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In re Adoption of Children

Decided: September 23, 1979.

IN THE MATTER OF THE ADOPTION OF CHILDREN BY F.


Kleiner, J.s.c.

Kleiner

[170 NJSuper Page 420] The unique facts of this case raise the question whether this court may grant a judgment of adoption to plaintiff stepfather and incorporate within said judgment an order for visitation

privileges between the natural father (who consents to the adoption) and his two daughters whose adoption is sought by plaintiff. The question posed is of first impression requiring an interpretation of our recently enacted revised laws of adoption. L. 1977, c. 367; N.J.S.A. 9:3-37 et seq.

The case at bar involves a complaint for adoption of plaintiff's two stepdaughters, ages 11 and 9. The children's natural father, D., has filed an answer setting forth a conditional consent to plaintiff's request for adoption. The nature of this condition, simply stated, is that this court permit the adoption but preserve, by judicial decree, unto his daughters, an independent enforceable right, at their sole and exclusive option, to visit their natural father.

The factual history of the relationship of the parties serves as a basis for the relief sought.

D. and his former wife, L. (now Mrs. F.), originally resided in Alaska. Subsequent to their separation D. instituted divorce proceedings, and during the pendency of that action, and without prior notice, L. and the two children of the marriage left Alaska and established a residence at an undisclosed location in New Jersey.

In 1973 the Alaska court granted a judgment of divorce, imposed a support obligation upon D. and granted him general visitation privileges with his children. Shortly thereafter D. established a new residence in Minnesota.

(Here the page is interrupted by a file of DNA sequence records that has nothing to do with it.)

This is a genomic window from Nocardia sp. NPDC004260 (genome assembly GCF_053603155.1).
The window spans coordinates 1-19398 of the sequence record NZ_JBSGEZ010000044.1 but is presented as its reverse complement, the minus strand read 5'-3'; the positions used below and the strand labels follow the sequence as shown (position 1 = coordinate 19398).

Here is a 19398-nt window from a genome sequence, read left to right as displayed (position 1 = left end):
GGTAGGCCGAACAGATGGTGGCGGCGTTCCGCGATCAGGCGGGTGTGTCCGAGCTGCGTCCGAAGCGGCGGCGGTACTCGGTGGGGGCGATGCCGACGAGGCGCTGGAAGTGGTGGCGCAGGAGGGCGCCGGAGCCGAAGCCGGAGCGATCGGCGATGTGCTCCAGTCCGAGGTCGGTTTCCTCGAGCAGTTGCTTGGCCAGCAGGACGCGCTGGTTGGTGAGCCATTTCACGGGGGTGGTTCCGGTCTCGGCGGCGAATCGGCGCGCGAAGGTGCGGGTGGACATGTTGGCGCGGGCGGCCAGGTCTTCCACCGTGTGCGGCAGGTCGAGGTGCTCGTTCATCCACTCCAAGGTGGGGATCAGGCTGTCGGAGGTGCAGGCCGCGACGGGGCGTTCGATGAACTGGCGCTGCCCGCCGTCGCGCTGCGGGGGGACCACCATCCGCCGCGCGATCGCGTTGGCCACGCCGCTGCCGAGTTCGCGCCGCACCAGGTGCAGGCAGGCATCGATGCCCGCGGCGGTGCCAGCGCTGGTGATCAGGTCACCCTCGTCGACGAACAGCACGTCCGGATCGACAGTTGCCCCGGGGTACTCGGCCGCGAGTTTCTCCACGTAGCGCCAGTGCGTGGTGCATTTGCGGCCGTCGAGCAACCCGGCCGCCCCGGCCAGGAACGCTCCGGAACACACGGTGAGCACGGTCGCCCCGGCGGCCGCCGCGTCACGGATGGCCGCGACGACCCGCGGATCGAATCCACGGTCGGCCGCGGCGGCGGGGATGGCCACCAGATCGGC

In May 1973 L. instituted an action in New Jersey under the Uniform Reciprocal Support Act, and the Minnesota court reaffirmed D.'s obligation to provide support but specifically conditioned the same upon L.'s willingness to abide by an order granting D. visitation privileges.

Initially D. complied with the order of support; however, when L. again moved to an undisclosed address in New Jersey, he discontinued providing child support.

In 1978 D., through the assistance of the public agencies in Minnesota and New Jersey, finally located his former wife and learned of her remarriage to the plaintiff F. He again petitioned the Minnesota court for relief and the natural mother, now Mrs. F., was personally served in New Jersey and fully participated through counsel in the Minnesota proceedings. The Minnesota court expunged all arrears that had accrued respecting child support and again conditioned future child support payments on Mrs. F.'s willingness to afford D. visitation with his daughters.

In March 1979 the natural father, without prior contact or announcement, traveled from Minnesota to New Jersey, located Mrs. F. and plaintiff F., and visited his children at the home of his former wife and plaintiff.

Subsequent to this successful visit the two children, whose adoption is now sought, began to communicate with their natural father and ...


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